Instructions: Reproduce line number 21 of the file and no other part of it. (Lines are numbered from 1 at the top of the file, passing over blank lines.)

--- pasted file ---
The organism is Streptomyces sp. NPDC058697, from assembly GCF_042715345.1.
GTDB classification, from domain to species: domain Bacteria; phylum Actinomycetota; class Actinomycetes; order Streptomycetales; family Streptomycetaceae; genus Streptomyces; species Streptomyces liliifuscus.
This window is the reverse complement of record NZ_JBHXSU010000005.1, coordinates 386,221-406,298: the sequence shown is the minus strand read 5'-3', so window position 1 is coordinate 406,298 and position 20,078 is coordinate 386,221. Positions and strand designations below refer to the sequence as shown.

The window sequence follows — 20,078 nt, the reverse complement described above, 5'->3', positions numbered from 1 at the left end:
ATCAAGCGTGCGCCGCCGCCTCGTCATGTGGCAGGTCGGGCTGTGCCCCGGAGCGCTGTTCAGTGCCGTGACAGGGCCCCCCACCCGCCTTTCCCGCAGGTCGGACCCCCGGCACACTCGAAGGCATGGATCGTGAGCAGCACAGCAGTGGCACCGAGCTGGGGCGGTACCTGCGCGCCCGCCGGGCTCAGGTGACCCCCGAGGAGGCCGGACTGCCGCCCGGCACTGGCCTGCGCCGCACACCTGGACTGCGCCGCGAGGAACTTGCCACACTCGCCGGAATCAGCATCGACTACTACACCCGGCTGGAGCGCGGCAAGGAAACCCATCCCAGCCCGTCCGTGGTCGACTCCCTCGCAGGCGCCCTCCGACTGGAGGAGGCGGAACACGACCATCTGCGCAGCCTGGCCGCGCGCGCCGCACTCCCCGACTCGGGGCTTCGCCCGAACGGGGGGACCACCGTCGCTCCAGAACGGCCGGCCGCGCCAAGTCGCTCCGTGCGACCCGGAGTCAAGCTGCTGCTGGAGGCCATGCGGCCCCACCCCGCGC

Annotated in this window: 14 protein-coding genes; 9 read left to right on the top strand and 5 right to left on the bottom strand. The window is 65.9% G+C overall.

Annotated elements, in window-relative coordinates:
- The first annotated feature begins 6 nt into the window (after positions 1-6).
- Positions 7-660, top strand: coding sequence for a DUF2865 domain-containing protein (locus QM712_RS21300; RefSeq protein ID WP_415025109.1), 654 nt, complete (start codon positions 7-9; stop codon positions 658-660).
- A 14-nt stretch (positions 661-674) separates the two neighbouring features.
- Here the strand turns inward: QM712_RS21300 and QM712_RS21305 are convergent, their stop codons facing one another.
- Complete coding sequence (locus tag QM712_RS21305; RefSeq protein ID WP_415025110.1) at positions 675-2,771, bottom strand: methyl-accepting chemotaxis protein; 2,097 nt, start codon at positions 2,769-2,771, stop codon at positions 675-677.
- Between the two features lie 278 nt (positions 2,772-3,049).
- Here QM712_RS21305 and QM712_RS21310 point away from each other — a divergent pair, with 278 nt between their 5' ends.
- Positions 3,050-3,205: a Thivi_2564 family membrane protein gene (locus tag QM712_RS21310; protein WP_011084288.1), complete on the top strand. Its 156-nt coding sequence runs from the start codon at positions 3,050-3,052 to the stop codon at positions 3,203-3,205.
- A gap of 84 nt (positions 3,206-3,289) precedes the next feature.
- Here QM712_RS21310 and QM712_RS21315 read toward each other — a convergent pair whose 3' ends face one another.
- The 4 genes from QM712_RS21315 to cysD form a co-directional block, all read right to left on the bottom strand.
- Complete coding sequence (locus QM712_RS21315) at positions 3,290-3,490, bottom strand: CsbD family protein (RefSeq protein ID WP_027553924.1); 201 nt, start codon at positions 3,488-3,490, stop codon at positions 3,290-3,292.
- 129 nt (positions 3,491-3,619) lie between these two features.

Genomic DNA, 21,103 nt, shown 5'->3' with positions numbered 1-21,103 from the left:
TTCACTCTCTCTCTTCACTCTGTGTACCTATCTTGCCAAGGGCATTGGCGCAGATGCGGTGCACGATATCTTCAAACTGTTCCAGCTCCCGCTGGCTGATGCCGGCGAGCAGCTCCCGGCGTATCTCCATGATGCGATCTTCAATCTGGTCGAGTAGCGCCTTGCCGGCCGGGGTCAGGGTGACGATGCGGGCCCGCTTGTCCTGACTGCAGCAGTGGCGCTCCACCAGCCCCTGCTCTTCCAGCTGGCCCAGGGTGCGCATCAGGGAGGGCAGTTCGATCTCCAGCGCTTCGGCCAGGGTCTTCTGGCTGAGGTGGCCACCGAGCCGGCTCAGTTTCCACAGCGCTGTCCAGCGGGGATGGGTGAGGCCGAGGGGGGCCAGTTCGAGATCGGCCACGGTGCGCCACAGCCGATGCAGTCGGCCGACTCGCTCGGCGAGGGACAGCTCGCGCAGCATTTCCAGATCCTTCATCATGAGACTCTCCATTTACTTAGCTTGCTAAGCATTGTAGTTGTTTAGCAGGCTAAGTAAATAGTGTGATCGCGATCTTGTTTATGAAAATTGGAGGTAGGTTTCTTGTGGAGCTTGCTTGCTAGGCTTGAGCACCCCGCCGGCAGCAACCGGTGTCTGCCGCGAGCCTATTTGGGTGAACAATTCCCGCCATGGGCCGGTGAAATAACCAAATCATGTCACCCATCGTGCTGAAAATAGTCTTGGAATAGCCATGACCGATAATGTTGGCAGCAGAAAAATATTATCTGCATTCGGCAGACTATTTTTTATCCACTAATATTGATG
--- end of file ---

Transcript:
Genomic DNA, 21,103 nt, shown 5'->3' with positions numbered 1-21,103 from the left: